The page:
"Dream a Little Dream of Me" is a song, from c.1931, with music by Fabian Andre and Wilbur Schwandt and lyrics by Gus Kahn. It was first recorded in February 1931 by Ozzie Nelson and also by Wayne King and His Orchestra, with vocal by Ernie Birchill. A popular standard, more than 60 other versions have been recorded, but some of the highest chart ratings were in 1968 by Mama Cass Elliot with The Mamas & the Papas.

NLkCzeeR91c

Subject: Re: 1968: The Year in Music

Written By: Philip Eno on 03/13/15 at 12:21 pm

"Congratulations" is a song written by Bill Martin and Phil Coulter, as the UK entry in the Eurovision Song Contest 1968 on 6 April with Cliff Richard performing.

8TTk55YFIwI

Subject: Re: 1968: The Year in Music

Written By: Philip Eno on 06/04/15 at 12:24 pm

"Ain't Got No/I Got Life" is a single by the American songwriter Nina Simone. The song also featured on 'Nuff Said (1968). It is a medley of two songs from the musical Hair, with lyrics by James Rado and Gerome Ragni and music by Galt MacDermot. The song charted at #2 in the UK and at #1 in The Netherlands. The song helped Simone gain pop-popularity under a new, younger audience, and became a standard in her repertoire.

L5jI9I03q8E

Subject: Re: 1968: The Year in Music

Written By: Philip Eno on 06/04/15 at 12:40 pm

"Days" is a song by The Kinks, written by Ray Davies, released as a single in 1968. It also appeared on an early version of the album The Kinks Are the Village Green Preservation Society (released only in continental Europe and New Zealand), and now appears as a bonus track of the remastered CD.

MzpShIhvrjU

Subject: Re: 1968: The Year in Music

Written By: Philip Eno on 06/04/15 at 1:17 pm

"Crosstown Traffic" is a 1968 song written by Jimi Hendrix. It was the second single released from the album Electric Ladyland by The Jimi Hendrix Experience. It peaked at #52 on the Billboard Hot 100, and at #37 on the pop singles chart in the United Kingdom.

DzAx_w9XoC0

Subject: Re: 1968: The Year in Music

Written By: Philip Eno on 06/05/15 at 5:30 am

"Time Is Tight" is an instrumental recorded by Booker T. & the M.G.'s for their soundtrack to the 1968 film UpTight.
The group recorded two versions of the song - the shorter (3:14), slower version was released as a single in 1969, and became one of the biggest hits of the group's career, peaking at #7 R&B and #6 Pop. The longer (4:55) version (which was included on the official soundtrack album) is played at a faster tempo than the single version, and features an extended introduction and an instrumental 'breakdown' section, neither of which were included in the single version.

50xx1_CbJTI

Subject: Re: 1968: The Year in Music

Written By: Philip Eno on 06/05/15 at 11:20 am

"Mah Nà Mah Nà" is a popular song from 1968 written by Piero Umiliani. It originally appeared in the Italian film Sweden: Heaven and Hell (Svezia, inferno e paradiso). It was a minor radio hit in the U.S. and in Britain, but became better known in English-speaking countries from its use in a recurring blackout sketch for the 1969-70 season of The Red Skelton Show, the fourteenth episode of Sesame Street, and the first episode of The Muppet Show.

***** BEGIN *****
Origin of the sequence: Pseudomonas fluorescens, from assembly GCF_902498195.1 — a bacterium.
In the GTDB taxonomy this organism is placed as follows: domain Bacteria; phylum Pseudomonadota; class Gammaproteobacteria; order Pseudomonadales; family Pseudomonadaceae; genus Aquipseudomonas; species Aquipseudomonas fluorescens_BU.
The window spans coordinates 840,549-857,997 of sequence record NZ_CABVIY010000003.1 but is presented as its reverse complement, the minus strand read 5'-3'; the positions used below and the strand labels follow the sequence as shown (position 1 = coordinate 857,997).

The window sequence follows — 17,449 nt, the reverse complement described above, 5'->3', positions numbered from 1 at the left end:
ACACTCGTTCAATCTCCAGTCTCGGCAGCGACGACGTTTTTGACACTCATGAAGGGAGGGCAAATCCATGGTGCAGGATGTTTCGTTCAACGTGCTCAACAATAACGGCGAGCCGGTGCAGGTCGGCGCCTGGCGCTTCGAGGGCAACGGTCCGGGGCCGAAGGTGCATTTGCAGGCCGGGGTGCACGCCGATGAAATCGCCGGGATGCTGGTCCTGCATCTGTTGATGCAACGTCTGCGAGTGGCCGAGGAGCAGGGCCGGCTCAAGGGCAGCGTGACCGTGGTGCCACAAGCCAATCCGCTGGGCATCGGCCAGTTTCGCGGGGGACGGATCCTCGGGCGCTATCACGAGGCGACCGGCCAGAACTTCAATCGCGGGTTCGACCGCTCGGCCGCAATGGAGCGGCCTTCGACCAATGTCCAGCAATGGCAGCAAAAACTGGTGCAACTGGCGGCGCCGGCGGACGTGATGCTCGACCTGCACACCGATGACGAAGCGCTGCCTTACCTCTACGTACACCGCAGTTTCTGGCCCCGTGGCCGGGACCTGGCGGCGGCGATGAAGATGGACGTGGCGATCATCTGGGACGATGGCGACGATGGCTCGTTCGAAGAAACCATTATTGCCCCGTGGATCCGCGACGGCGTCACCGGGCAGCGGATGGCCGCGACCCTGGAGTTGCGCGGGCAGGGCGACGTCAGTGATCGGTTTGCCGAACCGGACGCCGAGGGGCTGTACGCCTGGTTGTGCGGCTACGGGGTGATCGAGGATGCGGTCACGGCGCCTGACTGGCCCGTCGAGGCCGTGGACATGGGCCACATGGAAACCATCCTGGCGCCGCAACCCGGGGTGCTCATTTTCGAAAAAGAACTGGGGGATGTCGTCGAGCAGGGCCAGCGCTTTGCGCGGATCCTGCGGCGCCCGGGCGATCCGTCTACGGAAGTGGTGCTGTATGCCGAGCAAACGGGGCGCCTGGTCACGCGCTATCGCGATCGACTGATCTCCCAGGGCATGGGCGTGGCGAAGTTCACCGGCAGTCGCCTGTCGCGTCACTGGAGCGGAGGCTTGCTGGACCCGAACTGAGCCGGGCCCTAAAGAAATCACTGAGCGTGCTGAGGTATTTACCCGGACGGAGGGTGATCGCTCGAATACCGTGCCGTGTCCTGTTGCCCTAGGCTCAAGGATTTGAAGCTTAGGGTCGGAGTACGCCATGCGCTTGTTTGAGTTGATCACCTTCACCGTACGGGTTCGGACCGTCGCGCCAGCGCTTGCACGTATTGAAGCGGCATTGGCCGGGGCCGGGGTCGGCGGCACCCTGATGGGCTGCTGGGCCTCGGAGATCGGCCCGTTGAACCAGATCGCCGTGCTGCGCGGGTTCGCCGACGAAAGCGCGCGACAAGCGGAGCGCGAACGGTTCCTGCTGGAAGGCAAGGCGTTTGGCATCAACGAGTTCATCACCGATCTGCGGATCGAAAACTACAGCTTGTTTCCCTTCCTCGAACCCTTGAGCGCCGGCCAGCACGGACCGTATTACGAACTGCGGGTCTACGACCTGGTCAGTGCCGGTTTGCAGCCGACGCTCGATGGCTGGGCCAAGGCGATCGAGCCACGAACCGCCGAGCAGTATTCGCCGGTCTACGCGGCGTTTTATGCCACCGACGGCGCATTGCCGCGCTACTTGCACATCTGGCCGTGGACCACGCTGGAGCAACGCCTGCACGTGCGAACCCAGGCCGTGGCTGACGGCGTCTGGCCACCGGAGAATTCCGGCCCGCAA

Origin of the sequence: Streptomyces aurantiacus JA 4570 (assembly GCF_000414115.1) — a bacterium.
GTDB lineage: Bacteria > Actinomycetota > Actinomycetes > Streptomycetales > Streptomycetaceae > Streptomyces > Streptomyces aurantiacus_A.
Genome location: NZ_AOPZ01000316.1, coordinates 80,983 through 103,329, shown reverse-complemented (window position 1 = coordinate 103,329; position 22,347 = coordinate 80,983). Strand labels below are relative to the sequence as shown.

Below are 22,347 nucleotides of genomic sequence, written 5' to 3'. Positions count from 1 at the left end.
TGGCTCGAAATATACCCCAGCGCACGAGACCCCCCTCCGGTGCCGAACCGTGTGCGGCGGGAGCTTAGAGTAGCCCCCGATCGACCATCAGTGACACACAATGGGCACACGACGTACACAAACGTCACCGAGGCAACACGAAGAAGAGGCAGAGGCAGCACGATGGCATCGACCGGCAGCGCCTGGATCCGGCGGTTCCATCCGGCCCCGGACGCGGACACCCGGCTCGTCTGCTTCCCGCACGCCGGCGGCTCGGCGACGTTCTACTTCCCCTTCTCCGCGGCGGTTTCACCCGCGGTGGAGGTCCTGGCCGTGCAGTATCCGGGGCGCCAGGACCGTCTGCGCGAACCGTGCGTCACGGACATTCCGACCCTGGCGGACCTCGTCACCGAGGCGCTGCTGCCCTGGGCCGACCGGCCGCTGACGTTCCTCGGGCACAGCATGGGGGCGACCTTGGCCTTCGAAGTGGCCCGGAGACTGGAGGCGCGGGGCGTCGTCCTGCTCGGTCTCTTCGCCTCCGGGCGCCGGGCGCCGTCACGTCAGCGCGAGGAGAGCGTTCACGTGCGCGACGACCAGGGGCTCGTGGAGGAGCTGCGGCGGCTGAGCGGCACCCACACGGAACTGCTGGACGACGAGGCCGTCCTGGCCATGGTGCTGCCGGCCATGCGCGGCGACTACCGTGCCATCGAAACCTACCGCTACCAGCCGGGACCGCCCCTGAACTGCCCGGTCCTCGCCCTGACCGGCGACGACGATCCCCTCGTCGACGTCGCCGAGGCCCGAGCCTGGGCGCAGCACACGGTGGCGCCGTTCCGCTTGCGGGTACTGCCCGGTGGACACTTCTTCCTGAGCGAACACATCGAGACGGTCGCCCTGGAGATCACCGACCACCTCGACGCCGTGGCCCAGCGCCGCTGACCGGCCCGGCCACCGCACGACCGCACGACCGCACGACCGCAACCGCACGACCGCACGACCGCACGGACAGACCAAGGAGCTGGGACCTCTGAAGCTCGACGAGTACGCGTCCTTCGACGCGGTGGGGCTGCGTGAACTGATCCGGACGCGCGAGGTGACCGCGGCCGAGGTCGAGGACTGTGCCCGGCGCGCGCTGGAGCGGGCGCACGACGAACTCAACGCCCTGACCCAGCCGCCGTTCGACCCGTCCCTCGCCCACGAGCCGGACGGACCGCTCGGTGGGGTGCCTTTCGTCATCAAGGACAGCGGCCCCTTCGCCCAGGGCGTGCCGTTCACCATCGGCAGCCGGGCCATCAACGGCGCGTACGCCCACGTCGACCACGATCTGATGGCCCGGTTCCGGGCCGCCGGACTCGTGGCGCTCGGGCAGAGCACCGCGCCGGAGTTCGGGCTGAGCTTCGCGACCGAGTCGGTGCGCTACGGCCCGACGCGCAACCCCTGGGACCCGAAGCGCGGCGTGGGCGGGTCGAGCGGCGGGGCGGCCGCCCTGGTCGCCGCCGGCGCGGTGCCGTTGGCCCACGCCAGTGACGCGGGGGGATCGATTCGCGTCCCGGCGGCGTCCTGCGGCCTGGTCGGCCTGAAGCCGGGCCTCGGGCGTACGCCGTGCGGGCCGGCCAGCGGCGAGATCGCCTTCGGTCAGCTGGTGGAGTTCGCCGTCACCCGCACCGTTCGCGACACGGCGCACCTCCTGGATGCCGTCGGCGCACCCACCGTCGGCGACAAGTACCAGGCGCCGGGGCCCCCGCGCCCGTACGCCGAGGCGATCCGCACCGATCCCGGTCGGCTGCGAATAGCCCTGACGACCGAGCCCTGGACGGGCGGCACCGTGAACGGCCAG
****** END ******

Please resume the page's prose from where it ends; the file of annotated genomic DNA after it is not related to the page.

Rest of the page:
I48IXSbHsy8

Subject: Re: 1968: The Year in Music

Written By: Philip Eno on 06/05/15 at 2:02 pm

"Magic Carpet Ride" is a rock song written by John Kay and Rushton Moreve from the Canadian-American hard rock band Steppenwolf. The song was initially released in 1968 on the album The Second. It was the lead single from that album, peaking at No. 3 in the US, and staying in the charts for 16 weeks, longer than any other Steppenwolf song.

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Subject: Re: 1968: The Year in Music

Written By: Philip Eno on 06/09/15 at 11:16 pm

"MacArthur Park" is a song which Jimmy Webb originally wrote and composed as part of an intended cantata. Webb initially brought the entire cantata to The Association, but the group rejected it. Richard Harris was the first to record the song, in 1968; it was subsequently covered and spoofed by numerous artists. Among the best-known covers are Donna Summer's disco arrangement from 1978, Waylon Jennings's Grammy Award-winning 1969 recording and 1976 recording and Four Tops (1971). Maynard Ferguson, Stan Kenton and Woody Herman all performed big-band jazz arrangements.

The recording appeared on Harris's album A Tramp Shining in 1968 and was released as a single. It was an unusual choice, at its more than seven minute length and multi-part structure. Harris topped the music charts in Europe and Australia. Harris's version was released in April 1968 (WABC first played it on Tuesday 9 April 1968) and on the Hot 100 bowed at #79 on 11 May 1968 and peaked at #2 on 22 June 1968. The song peaked at No. 10 in Billboard's Easy Listening survey and was No. 8 for the year on WABC's overall 1968 chart. In 1969, "MacArthur Park" received the Grammy Award for Best Arrangement Accompanying Vocalist(s).

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Subject: Re: 1968: The Year in Music

Written By: Philip Eno on 06/09/15 at 11:17 pm


"MacArthur Park" is a song which Jimmy Webb originally wrote and composed as part of an intended cantata. Webb initially brought the entire cantata to The Association, but the group rejected it. Richard Harris was the first to record the song, in 1968; it was subsequently covered and spoofed by numerous artists. Among the best-known covers are Donna Summer's disco arrangement from 1978, Waylon Jennings's Grammy Award-winning 1969 recording and 1976 recording and Four Tops (1971). Maynard Ferguson, Stan Kenton and Woody Herman all performed big-band jazz arrangements.